This book makes you think about where we're going and the risks associated with that, but I think we still have a long way to go before we arrive. It's good to think about it, but I don't think it's something that's going to happen tomorrow.
He said some things that didn't make any sense and were obviously not even mentioned to someone who knows a bit about artificial intelligence, but I was able
Karel Baloun
Jul 28, 2015 rated it really liked it
Barrat covers a lot of important ground, deep interviews with key AI developers and semi-technical coverage of several conferences and meetings. Includes numerous pointers to thought leaders and cutting edge projects.

Unfortunately, he started with the conclusion, and built a scaffold of anecdotes and reasons biased to it, without really being able to prove his point. Dismissing Kurzweil without refuting him, repeatedly referring to the Busy Child scenario without proving it is likely or even pos
While I can see the point that the author was making, he hit the same main point(s) in every chapter, making it repetitive. The author did have logical arguments but to control and rain in an AI that’s self aware is like trying to control a human. You may be able to get a human to do some things you want, but you may not be able to have everything. The same thing will occur with an AI that’s self aware.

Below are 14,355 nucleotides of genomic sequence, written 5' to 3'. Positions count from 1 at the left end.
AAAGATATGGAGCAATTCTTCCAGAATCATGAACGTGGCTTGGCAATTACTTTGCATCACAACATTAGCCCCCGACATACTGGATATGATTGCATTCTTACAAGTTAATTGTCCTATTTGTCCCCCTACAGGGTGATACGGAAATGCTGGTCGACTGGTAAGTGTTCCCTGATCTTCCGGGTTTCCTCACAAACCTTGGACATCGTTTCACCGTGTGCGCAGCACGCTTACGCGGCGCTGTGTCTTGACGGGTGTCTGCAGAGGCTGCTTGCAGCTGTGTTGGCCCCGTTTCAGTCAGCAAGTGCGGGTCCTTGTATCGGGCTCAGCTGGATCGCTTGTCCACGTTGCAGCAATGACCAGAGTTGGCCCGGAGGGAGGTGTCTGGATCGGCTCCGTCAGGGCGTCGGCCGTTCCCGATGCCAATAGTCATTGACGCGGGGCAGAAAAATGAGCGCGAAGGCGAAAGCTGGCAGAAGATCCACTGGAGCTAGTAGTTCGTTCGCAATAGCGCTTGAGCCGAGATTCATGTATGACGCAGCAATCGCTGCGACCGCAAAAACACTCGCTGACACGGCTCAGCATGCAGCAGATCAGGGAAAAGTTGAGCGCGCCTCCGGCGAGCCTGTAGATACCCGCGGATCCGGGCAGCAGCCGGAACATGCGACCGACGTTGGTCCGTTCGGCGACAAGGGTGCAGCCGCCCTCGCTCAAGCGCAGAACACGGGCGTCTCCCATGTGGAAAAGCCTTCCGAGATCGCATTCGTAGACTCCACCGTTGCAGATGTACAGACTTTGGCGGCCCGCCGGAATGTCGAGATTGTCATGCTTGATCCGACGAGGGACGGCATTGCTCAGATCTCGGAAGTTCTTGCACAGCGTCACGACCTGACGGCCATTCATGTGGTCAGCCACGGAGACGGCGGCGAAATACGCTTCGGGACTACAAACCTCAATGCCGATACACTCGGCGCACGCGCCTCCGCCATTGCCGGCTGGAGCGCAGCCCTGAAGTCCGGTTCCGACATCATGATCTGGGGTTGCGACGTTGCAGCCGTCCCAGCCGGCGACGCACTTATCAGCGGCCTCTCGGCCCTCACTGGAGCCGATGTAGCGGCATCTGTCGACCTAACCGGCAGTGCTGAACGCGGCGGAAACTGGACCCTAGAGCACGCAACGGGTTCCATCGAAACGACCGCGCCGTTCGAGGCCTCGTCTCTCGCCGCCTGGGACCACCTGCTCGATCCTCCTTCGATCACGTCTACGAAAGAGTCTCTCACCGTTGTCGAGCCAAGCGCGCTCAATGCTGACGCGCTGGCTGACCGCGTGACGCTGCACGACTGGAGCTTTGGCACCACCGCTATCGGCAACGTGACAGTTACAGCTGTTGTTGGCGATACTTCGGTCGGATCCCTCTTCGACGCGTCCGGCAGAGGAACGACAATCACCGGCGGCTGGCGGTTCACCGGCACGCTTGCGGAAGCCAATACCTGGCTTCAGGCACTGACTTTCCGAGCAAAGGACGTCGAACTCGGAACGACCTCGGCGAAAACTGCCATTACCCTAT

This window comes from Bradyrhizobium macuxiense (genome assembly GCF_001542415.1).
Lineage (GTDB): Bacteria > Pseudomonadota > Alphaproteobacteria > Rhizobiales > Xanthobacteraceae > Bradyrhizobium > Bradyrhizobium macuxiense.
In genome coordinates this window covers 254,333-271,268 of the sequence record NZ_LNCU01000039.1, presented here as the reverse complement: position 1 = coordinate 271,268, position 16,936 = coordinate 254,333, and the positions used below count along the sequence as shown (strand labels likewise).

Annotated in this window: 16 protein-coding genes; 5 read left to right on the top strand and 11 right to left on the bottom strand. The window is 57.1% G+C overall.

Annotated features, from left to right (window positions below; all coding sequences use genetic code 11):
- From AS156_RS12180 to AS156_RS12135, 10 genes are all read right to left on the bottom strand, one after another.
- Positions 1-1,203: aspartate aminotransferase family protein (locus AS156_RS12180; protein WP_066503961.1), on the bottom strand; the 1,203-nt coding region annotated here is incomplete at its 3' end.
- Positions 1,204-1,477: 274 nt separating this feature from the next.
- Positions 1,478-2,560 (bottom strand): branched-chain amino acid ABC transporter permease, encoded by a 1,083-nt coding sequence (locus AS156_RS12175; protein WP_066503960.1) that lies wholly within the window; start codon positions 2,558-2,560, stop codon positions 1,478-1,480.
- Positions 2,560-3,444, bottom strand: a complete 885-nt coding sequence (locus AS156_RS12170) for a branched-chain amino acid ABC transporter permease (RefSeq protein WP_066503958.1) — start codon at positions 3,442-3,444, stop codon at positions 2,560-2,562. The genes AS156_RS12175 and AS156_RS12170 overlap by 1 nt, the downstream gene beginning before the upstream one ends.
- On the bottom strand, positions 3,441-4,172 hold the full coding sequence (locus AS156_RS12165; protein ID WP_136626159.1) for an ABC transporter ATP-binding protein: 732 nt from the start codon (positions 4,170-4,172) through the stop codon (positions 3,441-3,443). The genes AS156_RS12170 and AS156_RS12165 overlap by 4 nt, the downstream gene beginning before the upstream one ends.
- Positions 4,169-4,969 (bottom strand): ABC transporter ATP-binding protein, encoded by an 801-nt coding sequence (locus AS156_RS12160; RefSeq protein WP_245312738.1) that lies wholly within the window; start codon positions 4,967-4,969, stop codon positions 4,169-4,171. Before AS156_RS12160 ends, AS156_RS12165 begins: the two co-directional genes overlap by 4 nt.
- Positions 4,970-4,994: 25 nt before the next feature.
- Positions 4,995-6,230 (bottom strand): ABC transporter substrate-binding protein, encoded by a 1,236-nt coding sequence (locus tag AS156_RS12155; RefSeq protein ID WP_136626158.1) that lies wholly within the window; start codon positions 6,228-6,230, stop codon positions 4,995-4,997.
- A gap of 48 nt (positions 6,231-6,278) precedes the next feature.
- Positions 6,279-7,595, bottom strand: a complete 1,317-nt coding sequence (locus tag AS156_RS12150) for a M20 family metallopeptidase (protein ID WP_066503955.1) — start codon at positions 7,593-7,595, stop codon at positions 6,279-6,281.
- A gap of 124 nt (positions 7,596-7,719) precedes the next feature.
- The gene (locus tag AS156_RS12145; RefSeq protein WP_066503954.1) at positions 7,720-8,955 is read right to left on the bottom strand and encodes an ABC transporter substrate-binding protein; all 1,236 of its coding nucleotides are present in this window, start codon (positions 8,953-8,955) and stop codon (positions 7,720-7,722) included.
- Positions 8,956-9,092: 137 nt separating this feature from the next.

Another issue with the book is that, while I agree we should be somewhat cautious of developi
Nov 09, 2015 rated it really liked it
Very interesting book. The author contends that Artificial Super Intelligence(1000 times smarter than humans)may mean the end of mankind. We are creating something that we may not be able to control or contain. Of course the author is speculating on these outcomes from his AGI-level brain (Artificial General Intelligence= that of humans). Great food for thought. Chapter 15 was most interesting as it discussed cyber threats and cyber warfare that are already able to be waged, and have been to a l ...more
Patrick Pilz
Aug 12, 2015 rated it really liked it
James Barrat gives us IT professionals a lot to think about. while we all enjoy the writings of Marvin Minsky or Ray Kurzweil, James Barrat counters with profound concerns about the future of Artificial Intelligence and our own. At times a little depressive, but still a must read to get a balanced education on the future of AI and humanity.
Jul 20, 2013 rated it it was amazing
This is a really good book about artificial intelligence and the benefits and possible consequences of it. It makes you question weather or not the production of artificial intelligence is a good idea or not. It also talks about all the different theories scientist have on this subject.
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For about 20 years I’ve written and produced documentaries, one of the most rewarding ways of telling stories ever invented. It’s a privilege to plunge into different cultures and eras and put together deeply human narratives that can be enjoyed by everyone. My clients include National Geographic, Discovery, PBS, and other broadcasters in th